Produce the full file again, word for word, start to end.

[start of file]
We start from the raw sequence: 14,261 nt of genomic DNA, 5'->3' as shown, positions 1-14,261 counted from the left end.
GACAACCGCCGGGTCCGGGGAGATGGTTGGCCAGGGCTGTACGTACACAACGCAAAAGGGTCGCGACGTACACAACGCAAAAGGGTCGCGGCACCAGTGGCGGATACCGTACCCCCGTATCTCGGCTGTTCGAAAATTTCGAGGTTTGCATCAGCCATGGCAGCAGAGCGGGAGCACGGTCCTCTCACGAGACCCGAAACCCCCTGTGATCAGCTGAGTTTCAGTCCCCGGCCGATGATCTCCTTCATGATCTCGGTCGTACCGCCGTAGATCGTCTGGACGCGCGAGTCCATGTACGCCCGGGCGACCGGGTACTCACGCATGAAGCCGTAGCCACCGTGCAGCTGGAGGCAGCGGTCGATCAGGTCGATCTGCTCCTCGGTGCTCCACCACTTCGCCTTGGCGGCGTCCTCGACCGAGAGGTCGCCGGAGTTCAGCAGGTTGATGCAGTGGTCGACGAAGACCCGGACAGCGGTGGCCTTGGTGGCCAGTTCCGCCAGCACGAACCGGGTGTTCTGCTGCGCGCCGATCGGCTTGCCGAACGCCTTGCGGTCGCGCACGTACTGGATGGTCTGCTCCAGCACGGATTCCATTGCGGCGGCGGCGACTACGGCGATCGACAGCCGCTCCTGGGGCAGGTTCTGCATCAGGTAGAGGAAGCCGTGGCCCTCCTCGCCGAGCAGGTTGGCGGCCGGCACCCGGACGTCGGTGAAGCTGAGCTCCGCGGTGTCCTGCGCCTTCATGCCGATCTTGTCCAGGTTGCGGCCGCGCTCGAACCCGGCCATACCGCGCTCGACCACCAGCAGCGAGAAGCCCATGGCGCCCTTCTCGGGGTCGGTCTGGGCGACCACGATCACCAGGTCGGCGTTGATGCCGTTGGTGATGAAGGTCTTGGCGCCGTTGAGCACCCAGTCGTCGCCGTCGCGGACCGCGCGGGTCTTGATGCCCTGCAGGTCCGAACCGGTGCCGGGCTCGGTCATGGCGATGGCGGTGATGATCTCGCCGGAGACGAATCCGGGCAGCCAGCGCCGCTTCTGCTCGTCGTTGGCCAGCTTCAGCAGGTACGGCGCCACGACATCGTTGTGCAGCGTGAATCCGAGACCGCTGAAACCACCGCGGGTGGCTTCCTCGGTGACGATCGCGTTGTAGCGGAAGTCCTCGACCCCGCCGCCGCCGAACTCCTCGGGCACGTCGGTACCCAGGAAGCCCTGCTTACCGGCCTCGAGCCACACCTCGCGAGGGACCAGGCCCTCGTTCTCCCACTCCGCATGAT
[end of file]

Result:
We start from the raw sequence: 14,261 nt of genomic DNA, 5'->3' as shown, positions 1-14,261 counted from the left end.
GACAACCGCCGGGTCCGGGGAGATGGTTGGCCAGGGCTGTACGTACACAACGCAAAAGGGTCGCGACGTACACAACGCAAAAGGGTCGCGGCACCAGTGGCGGATACCGTACCCCCGTATCTCGGCTGTTCGAAAATTTCGAGGTTTGCATCAGCCATGGCAGCAGAGCGGGAGCACGGTCCTCTCACGAGACCCGAAACCCCCTGTGATCAGCTGAGTTTCAGTCCCCGGCCGATGATCTCCTTCATGATCTCGGTCGTACCGCCGTAGATCGTCTGGACGCGCGAGTCCATGTACGCCCGGGCGACCGGGTACTCACGCATGAAGCCGTAGCCACCGTGCAGCTGGAGGCAGCGGTCGATCAGGTCGATCTGCTCCTCGGTGCTCCACCACTTCGCCTTGGCGGCGTCCTCGACCGAGAGGTCGCCGGAGTTCAGCAGGTTGATGCAGTGGTCGACGAAGACCCGGACAGCGGTGGCCTTGGTGGCCAGTTCCGCCAGCACGAACCGGGTGTTCTGCTGCGCGCCGATCGGCTTGCCGAACGCCTTGCGGTCGCGCACGTACTGGATGGTCTGCTCCAGCACGGATTCCATTGCGGCGGCGGCGACTACGGCGATCGACAGCCGCTCCTGGGGCAGGTTCTGCATCAGGTAGAGGAAGCCGTGGCCCTCCTCGCCGAGCAGGTTGGCGGCCGGCACCCGGACGTCGGTGAAGCTGAGCTCCGCGGTGTCCTGCGCCTTCATGCCGATCTTGTCCAGGTTGCGGCCGCGCTCGAACCCGGCCATACCGCGCTCGACCACCAGCAGCGAGAAGCCCATGGCGCCCTTCTCGGGGTCGGTCTGGGCGACCACGATCACCAGGTCGGCGTTGATGCCGTTGGTGATGAAGGTCTTGGCGCCGTTGAGCACCCAGTCGTCGCCGTCGCGGACCGCGCGGGTCTTGATGCCCTGCAGGTCCGAACCGGTGCCGGGCTCGGTCATGGCGATGGCGGTGATGATCTCGCCGGAGACGAATCCGGGCAGCCAGCGCCGCTTCTGCTCGTCGTTGGCCAGCTTCAGCAGGTACGGCGCCACGACATCGTTGTGCAGCGTGAATCCGAGACCGCTGAAACCACCGCGGGTGGCTTCCTCGGTGACGATCGCGTTGTAGCGGAAGTCCTCGACCCCGCCGCCGCCGAACTCCTCGGGCACGTCGGTACCCAGGAAGCCCTGCTTACCGGCCTCGAGCCACACCTCGCGAGGGACCAGGCCCTCGTTCTCCCACTCCGCATGAT